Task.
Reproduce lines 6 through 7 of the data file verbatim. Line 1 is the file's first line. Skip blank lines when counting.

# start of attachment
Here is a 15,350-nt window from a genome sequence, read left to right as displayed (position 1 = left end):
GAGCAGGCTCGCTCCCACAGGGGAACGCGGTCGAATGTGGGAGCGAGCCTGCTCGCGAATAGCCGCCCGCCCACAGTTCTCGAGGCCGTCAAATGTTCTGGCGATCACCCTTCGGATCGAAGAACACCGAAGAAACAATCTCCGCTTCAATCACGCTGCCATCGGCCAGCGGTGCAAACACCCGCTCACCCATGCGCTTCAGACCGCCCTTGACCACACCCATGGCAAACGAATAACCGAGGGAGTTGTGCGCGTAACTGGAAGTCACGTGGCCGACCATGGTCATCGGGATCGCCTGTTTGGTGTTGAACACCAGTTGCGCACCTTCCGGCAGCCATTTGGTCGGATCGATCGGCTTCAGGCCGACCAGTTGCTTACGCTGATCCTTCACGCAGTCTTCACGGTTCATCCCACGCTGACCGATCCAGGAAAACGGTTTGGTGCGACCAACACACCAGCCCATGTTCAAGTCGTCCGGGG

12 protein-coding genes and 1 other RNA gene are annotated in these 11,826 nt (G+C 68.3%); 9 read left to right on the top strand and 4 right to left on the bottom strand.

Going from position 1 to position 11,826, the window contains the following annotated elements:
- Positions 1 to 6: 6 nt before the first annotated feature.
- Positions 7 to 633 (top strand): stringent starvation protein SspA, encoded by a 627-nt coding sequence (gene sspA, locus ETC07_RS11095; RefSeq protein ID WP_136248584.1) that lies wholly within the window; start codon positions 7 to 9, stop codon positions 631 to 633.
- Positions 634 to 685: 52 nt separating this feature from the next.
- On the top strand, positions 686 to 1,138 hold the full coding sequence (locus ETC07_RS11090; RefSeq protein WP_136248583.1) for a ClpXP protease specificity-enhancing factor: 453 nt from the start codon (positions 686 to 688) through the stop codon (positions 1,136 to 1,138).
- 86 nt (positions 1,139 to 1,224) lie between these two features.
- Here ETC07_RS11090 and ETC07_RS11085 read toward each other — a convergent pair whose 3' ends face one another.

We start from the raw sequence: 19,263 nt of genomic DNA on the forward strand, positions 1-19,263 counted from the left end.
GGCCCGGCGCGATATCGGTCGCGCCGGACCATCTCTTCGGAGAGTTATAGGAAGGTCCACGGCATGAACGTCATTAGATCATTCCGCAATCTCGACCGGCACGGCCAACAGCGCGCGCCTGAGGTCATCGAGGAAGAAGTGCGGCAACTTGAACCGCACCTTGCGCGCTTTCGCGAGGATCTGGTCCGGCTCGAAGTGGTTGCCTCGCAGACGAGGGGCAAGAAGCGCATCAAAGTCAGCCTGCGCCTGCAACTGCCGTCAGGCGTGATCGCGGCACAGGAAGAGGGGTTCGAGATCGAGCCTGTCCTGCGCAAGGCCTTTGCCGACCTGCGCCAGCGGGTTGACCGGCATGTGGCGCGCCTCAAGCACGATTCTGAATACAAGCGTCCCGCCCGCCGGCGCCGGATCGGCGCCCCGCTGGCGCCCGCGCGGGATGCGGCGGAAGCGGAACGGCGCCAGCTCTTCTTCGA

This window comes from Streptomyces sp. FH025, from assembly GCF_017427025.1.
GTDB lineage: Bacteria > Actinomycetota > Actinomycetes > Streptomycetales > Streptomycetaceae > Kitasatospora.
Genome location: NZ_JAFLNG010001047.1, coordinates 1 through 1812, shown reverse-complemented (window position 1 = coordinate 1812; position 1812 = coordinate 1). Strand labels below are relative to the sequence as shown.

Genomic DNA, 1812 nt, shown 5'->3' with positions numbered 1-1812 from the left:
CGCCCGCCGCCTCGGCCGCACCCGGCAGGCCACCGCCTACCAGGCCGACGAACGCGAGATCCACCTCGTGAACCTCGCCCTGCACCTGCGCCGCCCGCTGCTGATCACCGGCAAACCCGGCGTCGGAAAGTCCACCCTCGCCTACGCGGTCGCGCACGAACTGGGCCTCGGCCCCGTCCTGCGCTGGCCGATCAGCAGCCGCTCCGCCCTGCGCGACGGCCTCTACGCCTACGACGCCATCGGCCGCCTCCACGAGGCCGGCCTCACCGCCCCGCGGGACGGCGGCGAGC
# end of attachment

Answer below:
- Positions 7 to 633 (top strand): stringent starvation protein SspA, encoded by a 627-nt coding sequence (gene sspA, locus ETC07_RS11095; RefSeq protein ID WP_136248584.1) that lies wholly within the window; start codon positions 7 to 9, stop codon positions 631 to 633.
- Positions 634 to 685: 52 nt separating this feature from the next.